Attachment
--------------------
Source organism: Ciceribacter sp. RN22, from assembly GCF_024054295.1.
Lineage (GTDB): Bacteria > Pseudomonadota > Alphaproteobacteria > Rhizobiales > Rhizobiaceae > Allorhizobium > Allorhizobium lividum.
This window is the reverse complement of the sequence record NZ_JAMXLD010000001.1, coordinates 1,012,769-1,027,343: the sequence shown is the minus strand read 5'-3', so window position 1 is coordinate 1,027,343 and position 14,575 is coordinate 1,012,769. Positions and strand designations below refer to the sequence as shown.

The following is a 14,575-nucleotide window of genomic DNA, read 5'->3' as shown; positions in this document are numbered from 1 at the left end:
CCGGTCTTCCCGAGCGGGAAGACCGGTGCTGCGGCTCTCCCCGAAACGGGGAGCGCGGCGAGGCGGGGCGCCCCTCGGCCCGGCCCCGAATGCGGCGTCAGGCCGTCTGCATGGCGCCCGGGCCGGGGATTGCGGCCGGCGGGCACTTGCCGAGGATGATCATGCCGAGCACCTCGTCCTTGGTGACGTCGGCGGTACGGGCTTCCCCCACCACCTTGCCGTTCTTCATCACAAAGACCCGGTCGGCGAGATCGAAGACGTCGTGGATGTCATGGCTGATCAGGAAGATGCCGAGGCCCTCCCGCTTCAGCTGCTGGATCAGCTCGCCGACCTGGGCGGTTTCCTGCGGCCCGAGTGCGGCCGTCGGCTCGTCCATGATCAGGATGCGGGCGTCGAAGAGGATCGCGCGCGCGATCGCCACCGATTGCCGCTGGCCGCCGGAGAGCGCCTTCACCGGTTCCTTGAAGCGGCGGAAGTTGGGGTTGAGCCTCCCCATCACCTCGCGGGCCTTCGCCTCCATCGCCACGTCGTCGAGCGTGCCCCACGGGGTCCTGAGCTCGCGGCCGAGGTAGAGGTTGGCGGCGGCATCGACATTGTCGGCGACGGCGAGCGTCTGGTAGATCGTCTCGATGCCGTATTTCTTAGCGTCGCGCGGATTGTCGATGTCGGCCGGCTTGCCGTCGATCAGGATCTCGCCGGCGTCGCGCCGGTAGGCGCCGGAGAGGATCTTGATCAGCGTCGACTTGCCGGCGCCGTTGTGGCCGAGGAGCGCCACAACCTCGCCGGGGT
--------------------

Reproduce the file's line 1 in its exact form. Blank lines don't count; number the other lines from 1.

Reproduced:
Source organism: Ciceribacter sp. RN22, from assembly GCF_024054295.1.